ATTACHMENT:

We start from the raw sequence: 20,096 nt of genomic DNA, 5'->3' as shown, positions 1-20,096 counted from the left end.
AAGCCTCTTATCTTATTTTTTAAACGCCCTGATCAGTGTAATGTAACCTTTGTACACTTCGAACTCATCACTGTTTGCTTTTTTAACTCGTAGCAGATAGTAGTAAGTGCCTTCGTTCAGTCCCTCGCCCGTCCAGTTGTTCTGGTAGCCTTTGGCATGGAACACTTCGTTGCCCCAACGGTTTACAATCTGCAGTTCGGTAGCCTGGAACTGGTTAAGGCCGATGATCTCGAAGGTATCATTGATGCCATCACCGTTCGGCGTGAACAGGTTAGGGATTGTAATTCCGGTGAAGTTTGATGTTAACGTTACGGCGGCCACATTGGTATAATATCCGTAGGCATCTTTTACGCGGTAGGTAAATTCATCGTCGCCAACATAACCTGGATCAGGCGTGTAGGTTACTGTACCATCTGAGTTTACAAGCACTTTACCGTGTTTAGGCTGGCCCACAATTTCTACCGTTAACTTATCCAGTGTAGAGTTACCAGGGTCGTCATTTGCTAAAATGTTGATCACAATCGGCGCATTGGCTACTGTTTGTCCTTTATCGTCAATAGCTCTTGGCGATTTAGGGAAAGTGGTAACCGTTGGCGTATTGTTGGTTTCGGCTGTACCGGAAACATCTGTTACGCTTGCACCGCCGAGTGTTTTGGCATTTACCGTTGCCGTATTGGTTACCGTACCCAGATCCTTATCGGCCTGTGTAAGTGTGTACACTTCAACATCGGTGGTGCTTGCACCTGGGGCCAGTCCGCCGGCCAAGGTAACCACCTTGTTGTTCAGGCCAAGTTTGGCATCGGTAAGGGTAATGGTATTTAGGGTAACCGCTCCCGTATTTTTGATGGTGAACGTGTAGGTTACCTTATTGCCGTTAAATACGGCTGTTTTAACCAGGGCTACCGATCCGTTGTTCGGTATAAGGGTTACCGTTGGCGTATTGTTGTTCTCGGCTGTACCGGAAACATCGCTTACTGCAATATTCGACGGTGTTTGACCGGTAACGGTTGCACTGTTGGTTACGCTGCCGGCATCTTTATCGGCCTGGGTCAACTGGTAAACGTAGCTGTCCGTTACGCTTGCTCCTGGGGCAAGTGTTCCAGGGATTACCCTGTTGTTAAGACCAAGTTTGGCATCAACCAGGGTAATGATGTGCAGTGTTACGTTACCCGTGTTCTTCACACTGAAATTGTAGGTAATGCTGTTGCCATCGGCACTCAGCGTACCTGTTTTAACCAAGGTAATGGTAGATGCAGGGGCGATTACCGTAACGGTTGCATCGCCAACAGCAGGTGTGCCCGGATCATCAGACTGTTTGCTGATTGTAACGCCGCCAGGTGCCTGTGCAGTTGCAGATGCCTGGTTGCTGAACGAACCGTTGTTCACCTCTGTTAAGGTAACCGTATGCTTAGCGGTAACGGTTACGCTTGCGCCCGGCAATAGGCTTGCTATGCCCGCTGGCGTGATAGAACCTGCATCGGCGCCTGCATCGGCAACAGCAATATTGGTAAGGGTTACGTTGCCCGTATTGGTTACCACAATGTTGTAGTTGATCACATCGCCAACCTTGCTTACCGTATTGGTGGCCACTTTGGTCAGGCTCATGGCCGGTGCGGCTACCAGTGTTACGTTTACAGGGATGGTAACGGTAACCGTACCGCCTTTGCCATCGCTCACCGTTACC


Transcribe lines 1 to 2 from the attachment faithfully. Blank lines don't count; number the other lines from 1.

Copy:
We start from the raw sequence: 20,096 nt of genomic DNA, 5'->3' as shown, positions 1-20,096 counted from the left end.
AAGCCTCTTATCTTATTTTTTAAACGCCCTGATCAGTGTAATGTAACCTTTGTACACTTCGAACTCATCACTGTTTGCTTTTTTAACTCGTAGCAGATAGTAGTAAGTGCCTTCGTTCAGTCCCTCGCCCGTCCAGTTGTTCTGGTAGCCTTTGGCATGGAACACTTCGTTGCCCCAACGGTTTACAATCTGCAGTTCGGTAGCCTGGAACTGGTTAAGGCCGATGATCTCGAAGGTATCATTGATGCCATCACCGTTCGGCGTGAACAGGTTAGGGATTGTAATTCCGGTGAAGTTTGATGTTAACGTTACGGCGGCCACATTGGTATAATATCCGTAGGCATCTTTTACGCGGTAGGTAAATTCATCGTCGCCAACATAACCTGGATCAGGCGTGTAGGTTACTGTACCATCTGAGTTTACAAGCACTTTACCGTGTTTAGGCTGGCCCACAATTTCTACCGTTAACTTATCCAGTGTAGAGTTACCAGGGTCGTCATTTGCTAAAATGTTGATCACAATCGGCGCATTGGCTACTGTTTGTCCTTTATCGTCAATAGCTCTTGGCGATTTAGGGAAAGTGGTAACCGTTGGCGTATTGTTGGTTTCGGCTGTACCGGAAACATCTGTTACGCTTGCACCGCCGAGTGTTTTGGCATTTACCGTTGCCGTATTGGTTACCGTACCCAGATCCTTATCGGCCTGTGTAAGTGTGTACACTTCAACATCGGTGGTGCTTGCACCTGGGGCCAGTCCGCCGGCCAAGGTAACCACCTTGTTGTTCAGGCCAAGTTTGGCATCGGTAAGGGTAATGGTATTTAGGGTAACCGCTCCCGTATTTTTGATGGTGAACGTGTAGGTTACCTTATTGCCGTTAAATACGGCTGTTTTAACCAGGGCTACCGATCCGTTGTTCGGTATAAGGGTTACCGTTGGCGTATTGTTGTTCTCGGCTGTACCGGAAACATCGCTTACTGCAATATTCGACGGTGTTTGACCGGTAACGGTTGCACTGTTGGTTACGCTGCCGGCATCTTTATCGGCCTGGGTCAACTGGTAAACGTAGCTGTCCGTTACGCTTGCTCCTGGGGCAAGTGTTCCAGGGATTACCCTGTTGTTAAGACCAAGTTTGGCATCAACCAGGGTAATGATGTGCAGTGTTACGTTACCCGTGTTCTTCACACTGAAATTGTAGGTAATGCTGTTGCCATCGGCACTCAGCGTACCTGTTTTAACCAAGGTAATGGTAGATGCAGGGGCGATTACCGTAACGGTTGCATCGCCAACAGCAGGTGTGCCCGGATCATCAGACTGTTTGCTGATTGTAACGCCGCCAGGTGCCTGTGCAGTTGCAGATGCCTGGTTGCTGAACGAACCGTTGTTCACCTCTGTTAAGGTAACCGTATGCTTAGCGGTAACGGTTACGCTTGCGCCCGGCAATAGGCTTGCTATGCCCGCTGGCGTGATAGAACCTGCATCGGCGCCTGCATCGGCAACAGCAATATTGGTAAGGGTTACGTTGCCCGTATTGGTTACCACAATGTTGTAGTTGATCACATCGCCAACCTTGCTTACCGTATTGGTGGCCACTTTGGTCAGGCTCATGGCCGGTGCGGCTACCAGTGTTACGTTTACAGGGATGGTAACGGTAACCGTACCGCCTTTGCCATCGCTCACCGTTACC